A Dead Cert
: How Copenhagen Does Halloween with Flair

Here's how to get in on the Danish brand of ghoulish fall fun

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Tariq Mikkel Khan—AP

Tivoli draws thousands each year with its themed rides and decorations

Some might say Denmark has no use for Halloween. After all, Scandinavia’s smallest country already has a pre-Lenten holiday known as Fastelavn, which, with its black-cat symbol, dressing up and treats for children, has a vaguely Halloweenish air. But in recent years, catering to children on a weeklong autumn school break, the arrival of Oct. 31 has been embraced as an excuse for kids to don costumes and stuff themselves with candy twice a year instead of just once. Often ranking at the top of the U.N. global happiness survey, Danes will use any excuse to throw a good party. Going to be in Copenhagen this Halloween? Here’s how to get in on the Danish brand of ghoulish fall fun.

(MORE: Five Reasons to Visit Copenhagen)

1. Tivoli Gardens
The country’s second oldest amusement park (tivoli.dk) is Copenhagen’s Halloween headquarters, reopening off-season to host pumpkin carvings and rides decked out with ghosts and goblins. Tivoli’s festive features include roller-coaster rides after dark, a musical adaptation of Dracula, a zombie parade at twilight and a competition for the largest pumpkin. The celebration is only in its sixth year at the park but has proved so popular that Tivoli will stay open an additional week this year to accommodate thrill-seeking visitors.

2. Nimb
Once inside Tivoli, the sprawling Nimb hotel-and-restaurant complex (tivoli.dk/nimb) is hard to miss and a perfect spot to sample some of Copenhagen’s best seasonal fare. At the French bistro Nimb Terrasse, a hearty pumpkin soup is the perfect way to warm up after a chilly ride on the famous Star Flyer swings. Expect gore-themed items on the menu in the cozy, child-friendly Nimb Bar (including a “bloody” tomato-juice cocktail for the kids). For an adults-only nightcap, swing by the cellar-level Nimb Vinotek, which boasts one of Denmark’s most extensive wine lists—and glasses splattered with fake blood for the holiday.

3. Kronborg Castle, Helsingor
Built from 1574 to 1585, Kronborg Castle (www.kronborgcastle.com) is best known by its nickname, Hamlet’s Castle. Scholars believe that William Shakespeare’s 17th-century tragedy was partly inspired by a Norse myth about a vengeful prince called Hamlet, or Amleth. Appropriately, the English dramatist set his play in the country’s most well-known castle, perched on the banks of the narrow strait that separates Denmark and Sweden, a 50-km drive from Copenhagen. While the mythical prince never lived in the Renaissance palace that is now a UNESCO World Heritage site, Kronborg has been the subject of a number of well-publicized contemporary ghost-hunting expeditions. Special Halloween flashlight tours take place from Oct. 13 to 21 and come complete with scary stories and white sheets that children can wear to get into the spooky spirit.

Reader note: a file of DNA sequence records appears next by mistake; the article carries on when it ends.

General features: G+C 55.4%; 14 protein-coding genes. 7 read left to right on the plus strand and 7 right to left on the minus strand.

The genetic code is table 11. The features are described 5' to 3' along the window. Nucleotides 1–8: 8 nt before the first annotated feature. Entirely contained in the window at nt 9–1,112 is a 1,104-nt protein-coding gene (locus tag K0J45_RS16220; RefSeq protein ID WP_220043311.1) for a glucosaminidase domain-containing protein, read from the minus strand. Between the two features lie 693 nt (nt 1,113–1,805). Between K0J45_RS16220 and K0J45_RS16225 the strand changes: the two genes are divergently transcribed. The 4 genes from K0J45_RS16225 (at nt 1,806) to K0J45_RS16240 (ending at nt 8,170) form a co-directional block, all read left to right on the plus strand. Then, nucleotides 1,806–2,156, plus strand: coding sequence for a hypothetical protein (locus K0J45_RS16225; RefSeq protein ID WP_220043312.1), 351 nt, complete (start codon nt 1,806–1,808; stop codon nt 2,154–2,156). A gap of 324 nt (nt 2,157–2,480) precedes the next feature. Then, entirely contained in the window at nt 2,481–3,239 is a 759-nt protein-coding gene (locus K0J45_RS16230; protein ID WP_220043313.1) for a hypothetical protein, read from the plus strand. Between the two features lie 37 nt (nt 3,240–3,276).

(PHOTOS: UNESCO’s Eight New Natural Wonders)

4. Assistens Cemetery
When the gray clouds occasionally clear from the Copenhagen skies, autumn picnickers and strollers head to Assistens Cemetery, where the grounds are so lush the tombstones scattered throughout almost seem like an afterthought. No known ghosts haunt these paths, but during a postlunch walk, you might spot some headstones bearing famous names like those of writer Hans Christian Andersen, philosopher Soren Kierkegaard and Nobel Prize-winning physicist Niels Bohr. If you see a marker littered with beads and bling, stop to pay your respects to the once-reigning queen of the Danish reggae scene, rapper Natasja Saad, who was just 32 when she died in a car accident in Jamaica in 2007.

5. Politimuseet
One of the city’s most overlooked museums highlights Denmark’s dark side. Staffed mostly by retired officers, the police museum features a current exhibition on evil, focusing on several notorious Danish serial killers. On display for the first time are bits of evidence from the cases against serial child murderer Dagmar Overby and Peter Lundin, who first served time in the U.S. for killing his mother (when the family lived abroad) and is now serving life in Denmark for a grisly multiple murder. The museum’s equally compelling permanent displays include the nation’s largest collection of fake paintings (confiscated from forgers) and a room dedicated to the art of crime-scene investigation. Ask about the evening walking tours, which require a minimum of six people to visit several historic murder sites around town. Check opening days and hours at politimuseum.dk. You’ll even get a cup of complimentary coffee with the price of admission.

MORE: Who Needs Bike Trails? Denmark Has a Bicycle Superhighway

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